In conclusion, then, (1) is a dangerous sentence, one whose upper case-inflation suggests it has a function but which, on careful examination, proves not to be there: it is either (case-deflated) a form of the commonsense (3), in which case it loses its capitals and all the role FL assign to it, since it is vacuous in English, or just a simple bilingual dictionary entry in German or some other language. Or it is a form or (5), uninformative in any language or lexicon but plainly a triviality, shorn of any philosophical import.
Those who still have worries about this issue, and wonder if capitalizing may not still have some merit, should ask themselves the following question: which dog is the real DOG? The word ``dog'' has 24 entries even in a basic English dictionary like Collins, so how do FL know which one is intended by (1)? If one is tempted to reply, well DOG will have to be subscripted then, as in DOG, DOG etc, then I shall reply that we will then be into another theory of meaning, and not one of simple denotations. My own suspicion is that all this can only be understood in terms of Fodor's Language of Thought (1975) and that DOG for FL is a simple primitive in that language, rather than a denotation in the world or logical space. However, we have no access whatever to such a language, though Kay among others has given arguments that, if anything like an LOT exists, it will have to be subscripted (Kay, 1989), in which case the role of (1) will have to be rethought from scratch. All the discussion above will still remain relevant to such a development, and the issue of translation into LOT will then be the key one. However, until we can do that, and in the presence of a LOT native speaker, we may leave that situation aside and await developments.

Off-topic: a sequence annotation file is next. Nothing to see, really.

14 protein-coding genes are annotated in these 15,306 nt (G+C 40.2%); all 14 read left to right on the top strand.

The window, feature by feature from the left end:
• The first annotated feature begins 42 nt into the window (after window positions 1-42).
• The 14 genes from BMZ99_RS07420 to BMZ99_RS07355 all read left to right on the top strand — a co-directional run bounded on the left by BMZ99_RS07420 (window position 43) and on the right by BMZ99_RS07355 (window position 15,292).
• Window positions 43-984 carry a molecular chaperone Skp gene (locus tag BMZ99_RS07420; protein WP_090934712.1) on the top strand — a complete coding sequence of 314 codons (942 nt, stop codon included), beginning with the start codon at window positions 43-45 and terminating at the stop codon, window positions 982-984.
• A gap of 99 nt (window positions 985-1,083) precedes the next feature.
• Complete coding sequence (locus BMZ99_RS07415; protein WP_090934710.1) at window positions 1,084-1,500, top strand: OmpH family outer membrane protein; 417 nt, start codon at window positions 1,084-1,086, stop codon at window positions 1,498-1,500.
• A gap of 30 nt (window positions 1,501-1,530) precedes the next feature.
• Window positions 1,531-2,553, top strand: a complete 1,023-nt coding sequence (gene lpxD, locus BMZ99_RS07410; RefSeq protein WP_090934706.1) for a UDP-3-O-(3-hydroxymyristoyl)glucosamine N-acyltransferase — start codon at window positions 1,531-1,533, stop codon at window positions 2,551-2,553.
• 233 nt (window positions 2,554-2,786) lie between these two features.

The moral for the rest of the discussion, and the role of IRS and TGL, is simple: some of the sentences numbered above are like real, useful, lexical entries: (3) is a paradigm of an entry in a bilingual lexicon, where explanations are not crucial, while (2) is very like a monolingual lexical entry, where explanations are the stuff of giving meaning.